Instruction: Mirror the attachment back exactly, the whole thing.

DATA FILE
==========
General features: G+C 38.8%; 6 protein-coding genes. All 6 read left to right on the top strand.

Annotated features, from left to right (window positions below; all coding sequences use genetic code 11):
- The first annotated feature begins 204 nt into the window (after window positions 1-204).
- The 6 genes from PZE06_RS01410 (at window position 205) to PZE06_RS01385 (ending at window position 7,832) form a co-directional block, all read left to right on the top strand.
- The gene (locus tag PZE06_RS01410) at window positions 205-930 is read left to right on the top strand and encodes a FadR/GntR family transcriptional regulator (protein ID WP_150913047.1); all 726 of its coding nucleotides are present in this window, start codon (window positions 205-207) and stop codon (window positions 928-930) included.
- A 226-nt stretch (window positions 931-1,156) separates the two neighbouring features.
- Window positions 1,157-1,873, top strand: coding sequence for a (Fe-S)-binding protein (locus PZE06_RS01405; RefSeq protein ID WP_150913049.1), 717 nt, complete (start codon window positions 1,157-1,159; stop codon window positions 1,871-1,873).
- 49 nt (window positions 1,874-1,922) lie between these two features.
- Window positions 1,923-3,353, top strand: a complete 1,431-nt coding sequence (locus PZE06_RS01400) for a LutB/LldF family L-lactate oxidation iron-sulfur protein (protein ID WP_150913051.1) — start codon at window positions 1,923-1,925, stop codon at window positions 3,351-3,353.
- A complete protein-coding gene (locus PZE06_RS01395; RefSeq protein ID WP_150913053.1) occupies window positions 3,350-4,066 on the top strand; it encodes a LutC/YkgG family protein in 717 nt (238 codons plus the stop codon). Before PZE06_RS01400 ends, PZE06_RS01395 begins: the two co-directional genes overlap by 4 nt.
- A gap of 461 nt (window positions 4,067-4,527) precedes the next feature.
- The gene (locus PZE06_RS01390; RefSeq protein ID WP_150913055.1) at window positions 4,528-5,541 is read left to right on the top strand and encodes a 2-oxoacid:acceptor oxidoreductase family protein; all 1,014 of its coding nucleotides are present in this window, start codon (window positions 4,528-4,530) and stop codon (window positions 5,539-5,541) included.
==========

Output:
General features: G+C 38.8%; 6 protein-coding genes. All 6 read left to right on the top strand.

Annotated features, from left to right (window positions below; all coding sequences use genetic code 11):
- The first annotated feature begins 204 nt into the window (after window positions 1-204).
- The 6 genes from PZE06_RS01410 (at window position 205) to PZE06_RS01385 (ending at window position 7,832) form a co-directional block, all read left to right on the top strand.
- The gene (locus tag PZE06_RS01410) at window positions 205-930 is read left to right on the top strand and encodes a FadR/GntR family transcriptional regulator (protein ID WP_150913047.1); all 726 of its coding nucleotides are present in this window, start codon (window positions 205-207) and stop codon (window positions 928-930) included.
- A 226-nt stretch (window positions 931-1,156) separates the two neighbouring features.
- Window positions 1,157-1,873, top strand: coding sequence for a (Fe-S)-binding protein (locus PZE06_RS01405; RefSeq protein ID WP_150913049.1), 717 nt, complete (start codon window positions 1,157-1,159; stop codon window positions 1,871-1,873).
- 49 nt (window positions 1,874-1,922) lie between these two features.
- Window positions 1,923-3,353, top strand: a complete 1,431-nt coding sequence (locus PZE06_RS01400) for a LutB/LldF family L-lactate oxidation iron-sulfur protein (protein ID WP_150913051.1) — start codon at window positions 1,923-1,925, stop codon at window positions 3,351-3,353.
- A complete protein-coding gene (locus PZE06_RS01395; RefSeq protein ID WP_150913053.1) occupies window positions 3,350-4,066 on the top strand; it encodes a LutC/YkgG family protein in 717 nt (238 codons plus the stop codon). Before PZE06_RS01400 ends, PZE06_RS01395 begins: the two co-directional genes overlap by 4 nt.
- A gap of 461 nt (window positions 4,067-4,527) precedes the next feature.
- The gene (locus PZE06_RS01390; RefSeq protein ID WP_150913055.1) at window positions 4,528-5,541 is read left to right on the top strand and encodes a 2-oxoacid:acceptor oxidoreductase family protein; all 1,014 of its coding nucleotides are present in this window, start codon (window positions 4,528-4,530) and stop codon (window positions 5,539-5,541) included.